Tempo (Italian for ‘time’) tells us the speed of the beat. In music, the tempo is often marked in the music score by the composer. The venue in which music is played has a big impact on how fast a piece can be played and still be heard. A large room may have more reverberation, meaning a piece is better played a little slower.

This is important for our faith rhythms too. The timing of faith ‘activities’ will be different in different seasons and places in our lives. With young children, it’s fairly easy to read a Bible story every day. With older children, prayers around meals become easier than when they were younger, as they are able to contribute more to the content and style. When life changes– house, school, family – faith activity might be more frequent as a family together to receive God’s comfort and help.



In music, beats are organised into groups, with an emphasis on one of the beats. In our faith rhythms, we may have certain activities which serve as an emphasis. We might read the Bible every day at home, and meet with others to study the Bible once a week. We may read a Bible story at bedtime, but at the weekend, get out some toys and ‘play a story’ together in the middle of the day.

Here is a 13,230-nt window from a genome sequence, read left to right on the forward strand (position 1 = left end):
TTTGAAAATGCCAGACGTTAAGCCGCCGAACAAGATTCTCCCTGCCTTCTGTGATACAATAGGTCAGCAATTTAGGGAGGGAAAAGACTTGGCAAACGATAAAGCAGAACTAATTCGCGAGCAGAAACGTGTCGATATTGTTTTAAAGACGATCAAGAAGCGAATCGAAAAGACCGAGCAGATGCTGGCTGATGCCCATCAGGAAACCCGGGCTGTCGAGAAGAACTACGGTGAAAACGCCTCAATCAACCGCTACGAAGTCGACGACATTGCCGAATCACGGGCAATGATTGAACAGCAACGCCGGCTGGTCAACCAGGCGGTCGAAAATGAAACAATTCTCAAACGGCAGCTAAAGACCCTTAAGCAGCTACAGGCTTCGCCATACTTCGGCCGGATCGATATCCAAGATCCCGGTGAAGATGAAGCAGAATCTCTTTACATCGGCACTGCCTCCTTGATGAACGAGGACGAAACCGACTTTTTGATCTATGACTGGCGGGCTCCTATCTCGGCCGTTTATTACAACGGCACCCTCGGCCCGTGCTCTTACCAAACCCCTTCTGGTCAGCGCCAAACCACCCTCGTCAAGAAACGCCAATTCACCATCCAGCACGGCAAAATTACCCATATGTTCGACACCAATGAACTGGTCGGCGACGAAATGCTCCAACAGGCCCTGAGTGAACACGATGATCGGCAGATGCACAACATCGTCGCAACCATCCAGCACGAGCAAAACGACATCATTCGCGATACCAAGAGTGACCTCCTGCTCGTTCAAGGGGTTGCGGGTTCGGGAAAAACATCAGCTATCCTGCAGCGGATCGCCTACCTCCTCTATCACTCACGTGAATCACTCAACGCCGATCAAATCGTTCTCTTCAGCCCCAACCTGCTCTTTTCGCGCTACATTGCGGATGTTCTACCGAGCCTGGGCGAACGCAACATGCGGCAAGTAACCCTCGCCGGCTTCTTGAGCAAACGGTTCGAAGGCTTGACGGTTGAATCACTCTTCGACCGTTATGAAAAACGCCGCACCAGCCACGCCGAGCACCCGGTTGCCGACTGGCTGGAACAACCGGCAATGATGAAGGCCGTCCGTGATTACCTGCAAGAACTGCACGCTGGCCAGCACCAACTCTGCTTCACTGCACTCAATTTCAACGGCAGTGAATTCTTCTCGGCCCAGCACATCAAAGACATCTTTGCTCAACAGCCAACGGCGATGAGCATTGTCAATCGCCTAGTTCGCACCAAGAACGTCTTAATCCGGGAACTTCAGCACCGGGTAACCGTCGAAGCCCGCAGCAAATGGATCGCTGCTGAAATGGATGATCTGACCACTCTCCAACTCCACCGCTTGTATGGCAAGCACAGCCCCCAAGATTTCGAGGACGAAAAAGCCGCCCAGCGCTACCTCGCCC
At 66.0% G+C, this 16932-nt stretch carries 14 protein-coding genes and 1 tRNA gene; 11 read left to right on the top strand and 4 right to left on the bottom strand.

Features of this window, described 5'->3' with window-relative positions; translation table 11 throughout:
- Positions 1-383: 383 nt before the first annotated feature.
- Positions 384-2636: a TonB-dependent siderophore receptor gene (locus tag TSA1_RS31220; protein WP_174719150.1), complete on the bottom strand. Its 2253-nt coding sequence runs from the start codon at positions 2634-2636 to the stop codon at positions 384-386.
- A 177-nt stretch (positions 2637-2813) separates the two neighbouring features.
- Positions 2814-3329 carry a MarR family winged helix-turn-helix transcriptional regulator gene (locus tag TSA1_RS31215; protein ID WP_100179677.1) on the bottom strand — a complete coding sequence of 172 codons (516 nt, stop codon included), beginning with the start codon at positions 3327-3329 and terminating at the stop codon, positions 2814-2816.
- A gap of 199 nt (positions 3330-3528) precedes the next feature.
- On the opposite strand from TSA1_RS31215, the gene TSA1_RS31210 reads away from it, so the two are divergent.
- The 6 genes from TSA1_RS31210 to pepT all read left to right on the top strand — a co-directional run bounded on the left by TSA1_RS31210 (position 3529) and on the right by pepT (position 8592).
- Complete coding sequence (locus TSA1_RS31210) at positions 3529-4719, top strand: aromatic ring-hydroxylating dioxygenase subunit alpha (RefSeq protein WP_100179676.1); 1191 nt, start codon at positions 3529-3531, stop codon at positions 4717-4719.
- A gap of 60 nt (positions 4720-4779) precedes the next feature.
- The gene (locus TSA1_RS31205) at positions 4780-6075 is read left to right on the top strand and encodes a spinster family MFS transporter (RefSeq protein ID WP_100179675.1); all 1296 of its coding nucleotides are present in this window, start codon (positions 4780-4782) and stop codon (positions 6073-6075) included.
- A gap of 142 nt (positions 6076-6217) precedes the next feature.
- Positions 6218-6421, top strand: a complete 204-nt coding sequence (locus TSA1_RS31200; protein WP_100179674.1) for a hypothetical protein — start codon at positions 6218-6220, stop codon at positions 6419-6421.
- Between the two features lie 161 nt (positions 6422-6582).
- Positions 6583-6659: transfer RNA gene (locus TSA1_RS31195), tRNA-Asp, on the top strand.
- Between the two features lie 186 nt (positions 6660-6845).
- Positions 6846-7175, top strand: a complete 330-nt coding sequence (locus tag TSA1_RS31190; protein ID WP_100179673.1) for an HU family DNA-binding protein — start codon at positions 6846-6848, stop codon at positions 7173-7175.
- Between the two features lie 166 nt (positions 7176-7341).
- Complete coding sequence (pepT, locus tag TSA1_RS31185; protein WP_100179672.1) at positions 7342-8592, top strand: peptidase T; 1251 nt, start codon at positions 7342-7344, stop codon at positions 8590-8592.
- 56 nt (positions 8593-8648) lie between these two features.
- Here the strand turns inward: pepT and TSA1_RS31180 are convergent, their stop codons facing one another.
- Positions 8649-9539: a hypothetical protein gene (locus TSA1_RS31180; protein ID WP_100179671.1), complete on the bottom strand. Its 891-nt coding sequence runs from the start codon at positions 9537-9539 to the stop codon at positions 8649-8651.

What might you do as your emphasis beat? It’s sometimes easier to take something we already do and add a bigger version of it from time to time, rather than start something completely new.

Do you already have some faith rhythms? You might find it interesting to draw or write out a chart showing the rhythms you have. Use some cups and plates to draw a series of four circles inside each other and label them from the centre out with the words: Daily, Weekly, Monthly, Annually and outside the last circle, Less Frequently. Then draw or write things into each circle to represent different things you do to nurture your faith.

When you’ve mapped out your current rhythms, think about where or when to add something. Don’t be tempted to add loads of things; a rhythm is repeated, so by adding one element, you’re adding many opportunities to connect with God. Perhaps a short moment to pray each morning, a weekly sharing time as part of a family meal, or an annual marker, such as a biblical feast or celebrating your church’s saint’s day, if appropriate.

The advantage of daily or weekly rhythms is that we feel their flow and see the fruits of them much quicker, as they are repeated more quickly. The advantage of monthly or annual rhythms is that we don’t have to put the work into making them happen so often, and we have time to prepare and look forward to them.

Daily and weekly rhythms are likely to need tweaking on a regular basis, to keep up with the changing seasons and needs of our ever-changing family lives. Annual rhythms are more likely to be things which we do for a longer period, even for life. When you’ve made your plan, share it with a friend, along with what you are going to do today, to help you continue to build your own rhythm.